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Guardian criticised for 'outdated' portrayal of nurses as doctors' assistants


A national newspaper has today admitted its description of nurses as doctors’ assistants was out of step with the realities of the role after coming under fire from the profession.

The Guardian was accused of perpetuating “outdated” stereotypes of nursing in an article it published on its website on Friday as part of its university guide for 2020.

“Gone are the days of registered nurses being doctors’ handmaidens”

Danielle Tiplady

Illustrated with a picture of a woman in scrubs preparing a patient’s meal, the nursing and midwifery subject profile said: “During your studies you’ll learn what’s needed to assist doctors and help patients and families with their healthcare needs.”

Nurses turned to social media site Twitter over the weekend to criticise the piece and to call for what they deemed to be “inaccuracies” to be corrected.

After being made aware of the backlash by Nursing Times today, The Guardian has edited the wording of the article and accompanying picture to “give a more accurate description of nursing studies”.

The U-turn comes as leaders take action to update the public image of nursing in order to raise its status amid fears nurses were too often undervalued and limited from working at their full potential.

Just last week, health and social care secretary Matt Hancock said changing the perception of nursing was “fundamental” to delivering his future vision for the NHS and closing staffing gaps.

Reacting to The Guardian story, registered nurse Danielle Tiplady said: “Gone are the days of registered nurses being doctors’ handmaidens.

“Whoever wrote this at The Guardian needs to do some in depth reading and bring themselves up to date with what we do,” she added.

A registered learning disability nurse, whose name was given only as Marina, branded the article “completely outdated and just plain wrong”.

“Unless nurses challenge these stereotypes - little changes”

Ellen Nicholson

“It does nothing to encourage people to study the subjects, and perpetuates stereotypes,” she said.

The Athena SWAN gender equality team at the University of Glasgow’s school of medicine, dentistry and nursing said there was “quite a few things wrong” with the image of nursing portrayed.

“Your description of nursing seriously underestimates the [very] technical and challenging jobs they do working side by side with medical staff in addition to their caring role,” it said.

David Ferran, a registered nurse from Belfast, said: “And we wonder why so many people don’t know what we do/why we need degrees.”

The WeStudentNurses group made comparisons with the storm that erupted after nurse Jessica Anderson was denied a world record for running the 2019 London Marathon in scrubs and not a dress.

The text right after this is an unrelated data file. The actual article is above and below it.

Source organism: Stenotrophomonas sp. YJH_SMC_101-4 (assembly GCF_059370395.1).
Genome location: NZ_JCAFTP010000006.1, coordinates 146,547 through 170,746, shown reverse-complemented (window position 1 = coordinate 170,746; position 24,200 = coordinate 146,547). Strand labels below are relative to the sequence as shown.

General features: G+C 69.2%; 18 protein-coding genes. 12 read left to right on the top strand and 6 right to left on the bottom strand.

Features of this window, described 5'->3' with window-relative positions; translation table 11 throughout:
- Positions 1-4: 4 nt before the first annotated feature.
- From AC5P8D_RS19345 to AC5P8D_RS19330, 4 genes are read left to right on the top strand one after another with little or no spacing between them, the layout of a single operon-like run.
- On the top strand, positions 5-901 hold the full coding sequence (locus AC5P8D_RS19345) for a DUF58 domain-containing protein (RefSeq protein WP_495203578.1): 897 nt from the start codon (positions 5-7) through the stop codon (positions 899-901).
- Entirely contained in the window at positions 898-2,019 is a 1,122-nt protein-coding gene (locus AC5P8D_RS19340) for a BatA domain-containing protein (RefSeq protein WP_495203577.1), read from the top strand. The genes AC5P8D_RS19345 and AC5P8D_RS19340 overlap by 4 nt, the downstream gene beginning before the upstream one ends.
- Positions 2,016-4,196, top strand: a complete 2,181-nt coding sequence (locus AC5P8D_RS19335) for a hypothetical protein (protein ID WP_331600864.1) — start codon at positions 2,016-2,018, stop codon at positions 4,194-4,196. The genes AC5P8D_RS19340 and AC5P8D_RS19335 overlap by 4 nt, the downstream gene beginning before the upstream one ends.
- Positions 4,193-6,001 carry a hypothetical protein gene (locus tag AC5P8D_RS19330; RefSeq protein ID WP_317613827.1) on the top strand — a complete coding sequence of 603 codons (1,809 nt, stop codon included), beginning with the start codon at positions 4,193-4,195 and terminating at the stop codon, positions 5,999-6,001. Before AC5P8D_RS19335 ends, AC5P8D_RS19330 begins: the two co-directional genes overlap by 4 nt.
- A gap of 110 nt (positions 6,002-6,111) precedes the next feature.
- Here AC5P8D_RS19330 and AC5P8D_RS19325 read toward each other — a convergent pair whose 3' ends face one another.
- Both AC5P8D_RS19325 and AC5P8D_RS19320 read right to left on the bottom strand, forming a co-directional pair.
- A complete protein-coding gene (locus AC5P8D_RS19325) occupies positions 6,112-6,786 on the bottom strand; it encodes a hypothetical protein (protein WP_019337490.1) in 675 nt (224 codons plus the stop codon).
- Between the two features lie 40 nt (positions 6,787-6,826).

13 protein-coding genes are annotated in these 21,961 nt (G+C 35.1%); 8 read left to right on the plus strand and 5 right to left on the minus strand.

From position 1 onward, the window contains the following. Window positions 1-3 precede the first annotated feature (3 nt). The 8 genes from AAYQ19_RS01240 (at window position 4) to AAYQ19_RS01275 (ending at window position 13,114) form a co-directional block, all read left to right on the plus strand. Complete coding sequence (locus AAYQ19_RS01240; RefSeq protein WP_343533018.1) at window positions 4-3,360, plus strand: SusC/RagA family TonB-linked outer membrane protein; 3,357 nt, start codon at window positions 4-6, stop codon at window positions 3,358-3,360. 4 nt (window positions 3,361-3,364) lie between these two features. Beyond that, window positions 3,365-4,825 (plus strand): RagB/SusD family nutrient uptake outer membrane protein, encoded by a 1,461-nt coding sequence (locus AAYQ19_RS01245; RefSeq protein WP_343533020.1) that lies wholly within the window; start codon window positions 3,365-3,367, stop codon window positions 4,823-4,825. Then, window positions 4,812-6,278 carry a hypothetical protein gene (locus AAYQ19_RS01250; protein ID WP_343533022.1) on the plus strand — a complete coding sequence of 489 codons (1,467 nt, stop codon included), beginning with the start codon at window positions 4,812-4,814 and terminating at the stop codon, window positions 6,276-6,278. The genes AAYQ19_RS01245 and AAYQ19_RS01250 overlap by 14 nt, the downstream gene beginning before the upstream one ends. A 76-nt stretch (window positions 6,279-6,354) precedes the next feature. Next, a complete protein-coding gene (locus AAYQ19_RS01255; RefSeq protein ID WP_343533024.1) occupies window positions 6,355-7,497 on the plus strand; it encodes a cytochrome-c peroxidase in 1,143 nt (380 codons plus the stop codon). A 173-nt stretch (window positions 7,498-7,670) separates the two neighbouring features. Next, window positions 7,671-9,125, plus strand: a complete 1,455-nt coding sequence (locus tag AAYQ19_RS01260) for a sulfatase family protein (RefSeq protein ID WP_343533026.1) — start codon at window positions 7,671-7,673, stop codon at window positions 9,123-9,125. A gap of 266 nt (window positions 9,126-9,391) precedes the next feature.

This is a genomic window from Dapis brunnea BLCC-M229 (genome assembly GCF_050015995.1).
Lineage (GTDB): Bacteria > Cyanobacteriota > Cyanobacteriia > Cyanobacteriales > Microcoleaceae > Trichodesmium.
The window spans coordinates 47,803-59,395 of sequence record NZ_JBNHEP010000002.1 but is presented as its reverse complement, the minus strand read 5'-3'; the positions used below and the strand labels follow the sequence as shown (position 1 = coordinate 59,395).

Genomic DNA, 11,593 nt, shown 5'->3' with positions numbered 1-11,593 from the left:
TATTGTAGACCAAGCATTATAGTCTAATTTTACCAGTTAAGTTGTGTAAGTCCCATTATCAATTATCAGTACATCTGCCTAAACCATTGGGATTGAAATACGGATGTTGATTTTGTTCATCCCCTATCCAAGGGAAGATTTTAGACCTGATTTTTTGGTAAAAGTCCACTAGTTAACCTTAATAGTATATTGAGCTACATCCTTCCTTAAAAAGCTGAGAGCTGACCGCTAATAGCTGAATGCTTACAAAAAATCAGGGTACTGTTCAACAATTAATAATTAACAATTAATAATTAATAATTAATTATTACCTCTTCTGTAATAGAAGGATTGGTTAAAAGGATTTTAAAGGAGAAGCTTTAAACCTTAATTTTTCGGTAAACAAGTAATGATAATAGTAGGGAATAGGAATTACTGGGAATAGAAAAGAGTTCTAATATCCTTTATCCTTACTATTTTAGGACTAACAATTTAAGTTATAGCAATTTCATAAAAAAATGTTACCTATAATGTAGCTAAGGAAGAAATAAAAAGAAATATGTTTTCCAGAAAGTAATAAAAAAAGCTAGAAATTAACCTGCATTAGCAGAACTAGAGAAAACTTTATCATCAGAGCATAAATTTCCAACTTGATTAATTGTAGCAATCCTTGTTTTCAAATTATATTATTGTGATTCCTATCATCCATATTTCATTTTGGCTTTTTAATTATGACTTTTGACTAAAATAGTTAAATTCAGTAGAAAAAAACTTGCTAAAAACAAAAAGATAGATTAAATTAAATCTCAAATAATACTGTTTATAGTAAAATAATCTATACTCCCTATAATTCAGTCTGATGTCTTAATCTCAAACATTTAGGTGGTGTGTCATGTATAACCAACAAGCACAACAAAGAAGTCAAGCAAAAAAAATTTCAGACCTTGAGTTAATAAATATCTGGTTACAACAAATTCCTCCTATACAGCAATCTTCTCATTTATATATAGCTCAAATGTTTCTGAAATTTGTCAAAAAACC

The Guinness World Records overturned its decision after nurses launched a campaign on Twitter showing what they actually wear to work, using the #WhatNursesWear hashtag.

“We realise our choice of language didn’t properly reflect the demands of the nursing profession”

Guardian spokesman 

Following The Guardian article, WeStudentNurses called for “another united Twitter campaign” called #WhatNursesDo.

“Guardian, you have attracted the wrath of student nurses and nurses nationwide on this article,” it added.

Meanwhile, primary care nurse lecturer, Ellen Nicholson, encouraged nurses to email The Guardian and explain why the description was wrong.

“Unless nurses challenge these stereotypes - little changes,” added Ms Nicholson.

The edited version of The Guardian article now reads: “During your studies you’ll learn how to deliver care and support for patients with a range of healthcare needs.”

A spokesman for Guardian News & Media said: “We are always grateful for feedback from Guardian readers and realise our choice of language didn’t properly reflect the demands of the nursing profession.

“The article and accompanying image have since been amended to give a more accurate description of nursing studies,” he added.


Readers' comments (2)

  • One minute we are so high and mighty we deny that one of our roles is actually supporting the medical staff..... team work, the next we seem quite happy to accept that the role of the RGN can be usurped by that of the nurse associate. Is there any wonder we are taken advantage of by the government and also our own nursing hierarchy.

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  • Nurses now are educated to a very high standard but in community this is not recognised, there is a lack of respect from GP’s but worse from our managers who don’t support decisions and do anything to avoid a complaint. Staff becoming very disillusioned.

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